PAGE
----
Maldives agent is all at sea

Monday, 2 February 2009 21:03

ttglive.com

As our seaplane headed from Male to the new Maldivian resort of Iru Fushi, we had no idea the owner was onboard.

It was only when we approached and he casually twirled his finger to tell the pilot to take a slow circle of the island to give us a better look that it started to become clear.

A former travel agent, Ahmed Siyam Mohamed is an elusive character with a burgeoning portfolio of resorts and a disarmingly positive outlook.

Siyam has built up his Sun Hotels & Resorts empire from scratch. In his early 20s he worked in various hotels, as a receptionist, in food and beverage, and store accounts, before setting up his own travel agency in 1990.

Armed with an investment of just $900, he set up Maldives-based Sun Travel by buying a fax machine, a table and a few chairs.

He credits a trip to ITB in 1991 as a major boost for his business, but the real catalyst came in 1992 when the Maldivian government opened up a bidding system for ownership of the islands.

Bidding wars
“We were given the highest marks,” Siyam boasts. “I created the resort concept, and wrote the environment report. We give high consideration to the environment. We don’t cut anything, we build around. That is how the build concept should be.”

Strong green credentials helped him win the bid, and Vilu Reef Beach Resort & Spa was born.

Building didn’t actually start until 1998, but with careful planning behind him, he constructed the resort in one year.

Two further bids were made, and won, between that time and 2006, leading to Olhuveli Beach & Resort Spa and Vilu Reef Beach Resort & Spa.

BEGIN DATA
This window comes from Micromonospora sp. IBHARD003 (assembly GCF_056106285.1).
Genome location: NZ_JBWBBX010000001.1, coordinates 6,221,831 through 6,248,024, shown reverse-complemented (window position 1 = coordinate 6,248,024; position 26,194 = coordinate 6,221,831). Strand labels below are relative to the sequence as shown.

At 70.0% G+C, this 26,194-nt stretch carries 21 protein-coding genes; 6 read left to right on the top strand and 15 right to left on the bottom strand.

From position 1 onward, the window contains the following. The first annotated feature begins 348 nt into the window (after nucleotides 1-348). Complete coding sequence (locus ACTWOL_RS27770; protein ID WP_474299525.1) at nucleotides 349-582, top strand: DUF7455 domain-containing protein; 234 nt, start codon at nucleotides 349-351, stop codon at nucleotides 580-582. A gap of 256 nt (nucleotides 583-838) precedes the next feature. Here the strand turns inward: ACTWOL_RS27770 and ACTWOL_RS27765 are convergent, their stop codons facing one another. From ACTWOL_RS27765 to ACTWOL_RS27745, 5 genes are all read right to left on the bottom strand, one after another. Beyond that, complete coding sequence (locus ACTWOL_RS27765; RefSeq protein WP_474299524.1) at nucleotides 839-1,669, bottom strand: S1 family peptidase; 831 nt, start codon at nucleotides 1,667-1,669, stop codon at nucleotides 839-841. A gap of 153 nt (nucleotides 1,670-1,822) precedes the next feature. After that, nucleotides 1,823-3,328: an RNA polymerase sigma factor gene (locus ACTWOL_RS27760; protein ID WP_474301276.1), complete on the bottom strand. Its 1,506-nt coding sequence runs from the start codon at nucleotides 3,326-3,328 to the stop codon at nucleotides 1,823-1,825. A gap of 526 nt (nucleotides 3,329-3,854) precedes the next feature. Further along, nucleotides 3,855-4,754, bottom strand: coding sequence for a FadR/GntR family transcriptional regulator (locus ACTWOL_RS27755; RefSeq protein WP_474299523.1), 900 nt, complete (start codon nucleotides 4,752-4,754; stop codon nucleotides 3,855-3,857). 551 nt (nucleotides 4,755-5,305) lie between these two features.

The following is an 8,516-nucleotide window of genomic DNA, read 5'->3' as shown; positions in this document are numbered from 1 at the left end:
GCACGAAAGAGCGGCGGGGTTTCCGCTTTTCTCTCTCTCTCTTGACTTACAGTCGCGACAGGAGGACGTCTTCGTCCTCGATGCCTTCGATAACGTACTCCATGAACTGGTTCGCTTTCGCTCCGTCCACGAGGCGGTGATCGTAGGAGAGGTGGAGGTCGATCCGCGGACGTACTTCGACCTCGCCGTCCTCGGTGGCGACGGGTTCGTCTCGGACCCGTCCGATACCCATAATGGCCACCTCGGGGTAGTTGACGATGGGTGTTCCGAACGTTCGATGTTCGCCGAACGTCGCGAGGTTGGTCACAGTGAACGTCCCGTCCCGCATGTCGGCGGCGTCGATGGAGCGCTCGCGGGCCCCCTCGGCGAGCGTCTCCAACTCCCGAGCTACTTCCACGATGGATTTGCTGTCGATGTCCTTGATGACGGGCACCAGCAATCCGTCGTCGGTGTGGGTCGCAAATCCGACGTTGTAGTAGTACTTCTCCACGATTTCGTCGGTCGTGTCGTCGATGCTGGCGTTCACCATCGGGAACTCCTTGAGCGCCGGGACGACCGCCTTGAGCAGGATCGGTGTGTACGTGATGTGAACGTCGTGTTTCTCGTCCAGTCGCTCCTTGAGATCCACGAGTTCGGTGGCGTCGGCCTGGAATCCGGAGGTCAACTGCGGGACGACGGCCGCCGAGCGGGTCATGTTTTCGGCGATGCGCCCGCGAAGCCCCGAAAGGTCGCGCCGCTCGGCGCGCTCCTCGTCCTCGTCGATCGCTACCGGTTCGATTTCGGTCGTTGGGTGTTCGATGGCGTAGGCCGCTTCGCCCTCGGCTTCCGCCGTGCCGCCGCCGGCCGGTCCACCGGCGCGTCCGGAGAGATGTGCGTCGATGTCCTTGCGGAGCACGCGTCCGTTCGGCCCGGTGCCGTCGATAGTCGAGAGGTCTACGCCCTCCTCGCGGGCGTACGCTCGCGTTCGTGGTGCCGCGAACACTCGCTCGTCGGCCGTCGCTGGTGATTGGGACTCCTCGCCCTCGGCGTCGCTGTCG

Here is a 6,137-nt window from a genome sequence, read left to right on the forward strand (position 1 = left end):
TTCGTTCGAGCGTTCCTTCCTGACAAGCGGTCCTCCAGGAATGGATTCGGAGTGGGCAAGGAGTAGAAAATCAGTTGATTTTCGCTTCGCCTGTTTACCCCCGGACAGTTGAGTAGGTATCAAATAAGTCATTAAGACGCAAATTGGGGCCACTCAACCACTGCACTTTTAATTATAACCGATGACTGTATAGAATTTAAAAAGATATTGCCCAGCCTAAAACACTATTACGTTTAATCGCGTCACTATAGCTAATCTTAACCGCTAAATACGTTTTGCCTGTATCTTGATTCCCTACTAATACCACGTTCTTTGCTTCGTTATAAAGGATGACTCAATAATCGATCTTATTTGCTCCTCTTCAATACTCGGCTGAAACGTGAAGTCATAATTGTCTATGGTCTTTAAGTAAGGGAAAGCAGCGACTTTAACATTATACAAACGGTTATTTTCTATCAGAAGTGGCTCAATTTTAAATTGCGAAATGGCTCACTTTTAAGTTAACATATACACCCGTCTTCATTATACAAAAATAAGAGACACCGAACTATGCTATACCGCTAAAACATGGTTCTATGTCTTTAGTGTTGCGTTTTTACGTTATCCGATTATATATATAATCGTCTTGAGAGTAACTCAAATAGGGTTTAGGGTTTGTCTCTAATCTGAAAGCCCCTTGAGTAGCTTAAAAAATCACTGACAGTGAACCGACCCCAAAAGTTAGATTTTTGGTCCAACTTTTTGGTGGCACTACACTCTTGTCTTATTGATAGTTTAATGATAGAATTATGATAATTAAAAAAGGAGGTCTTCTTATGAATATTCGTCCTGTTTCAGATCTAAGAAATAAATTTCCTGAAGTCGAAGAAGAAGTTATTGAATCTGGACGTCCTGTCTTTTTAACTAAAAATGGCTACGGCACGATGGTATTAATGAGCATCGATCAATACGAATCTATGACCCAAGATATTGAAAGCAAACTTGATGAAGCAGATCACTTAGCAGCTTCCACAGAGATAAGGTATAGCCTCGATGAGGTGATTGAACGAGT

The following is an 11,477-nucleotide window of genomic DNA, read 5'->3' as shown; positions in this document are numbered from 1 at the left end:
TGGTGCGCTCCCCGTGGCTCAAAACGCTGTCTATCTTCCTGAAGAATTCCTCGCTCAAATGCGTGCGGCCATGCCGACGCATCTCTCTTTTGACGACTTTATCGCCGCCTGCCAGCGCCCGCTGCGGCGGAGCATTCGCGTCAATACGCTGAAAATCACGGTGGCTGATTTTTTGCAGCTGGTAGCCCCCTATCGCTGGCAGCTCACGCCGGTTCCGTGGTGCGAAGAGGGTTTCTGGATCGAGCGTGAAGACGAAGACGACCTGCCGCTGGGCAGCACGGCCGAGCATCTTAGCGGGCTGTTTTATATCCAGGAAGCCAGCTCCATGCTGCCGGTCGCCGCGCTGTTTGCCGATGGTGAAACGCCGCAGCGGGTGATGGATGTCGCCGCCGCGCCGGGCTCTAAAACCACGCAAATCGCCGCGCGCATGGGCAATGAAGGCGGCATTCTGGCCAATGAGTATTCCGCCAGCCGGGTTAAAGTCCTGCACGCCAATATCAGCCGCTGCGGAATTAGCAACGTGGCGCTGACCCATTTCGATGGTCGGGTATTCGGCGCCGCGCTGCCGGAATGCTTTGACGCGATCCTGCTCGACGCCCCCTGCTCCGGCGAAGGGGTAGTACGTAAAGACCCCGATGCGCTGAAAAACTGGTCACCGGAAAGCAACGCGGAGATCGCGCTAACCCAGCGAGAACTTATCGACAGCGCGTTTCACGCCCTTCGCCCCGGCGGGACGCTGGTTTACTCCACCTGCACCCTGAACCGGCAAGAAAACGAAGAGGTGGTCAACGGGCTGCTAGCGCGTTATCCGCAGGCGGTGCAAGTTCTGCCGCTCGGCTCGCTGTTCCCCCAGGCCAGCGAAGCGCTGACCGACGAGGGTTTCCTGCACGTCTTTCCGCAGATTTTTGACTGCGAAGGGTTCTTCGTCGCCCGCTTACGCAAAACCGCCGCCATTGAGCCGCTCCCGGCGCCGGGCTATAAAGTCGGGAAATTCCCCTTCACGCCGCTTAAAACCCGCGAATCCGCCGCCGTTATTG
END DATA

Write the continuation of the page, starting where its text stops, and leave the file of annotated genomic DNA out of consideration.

In 2006, Siyam made a fourth bid – this time for virgin island Iru Fushi.

Again, Siyam cites green credentials playing a big part in the bid’s success: “We recycle waste as fertiliser. Sewage is treated, then used for plant watering. Solar panels heat the swimming pools.”

Global outlook
Although he won the bid, I ask if the timing might be unfortunate, with the global economy and security issues putting pressure on tourism.

“I am happy we deal with the world,” he replies. “Now we are targeting eastern Europe, Russia and the Middle East a lot more.

“The Maldives needs 800,000 tourists a year to have 80% occupancy rate. Our company in particular needs 80,000 tourists a year, which is a 10% market share. Two billion people travel worldwide each year, so 80,000 is not much”.

Despite his love for the Maldives, Siyam has recognised that to grow he must look farther afield, and has bought land in Bali and the Seychelles. But for now, his focus is closer to home, and his message to UK travellers reflects the positivity which is clearly part of his make-up.

“People must not stop holidays,” he says, smiling. “Keep up your way of life.”

Thomson is offering seven nights half-board from £1,149 per person based on two sharing. Includes return flights from Gatwick.

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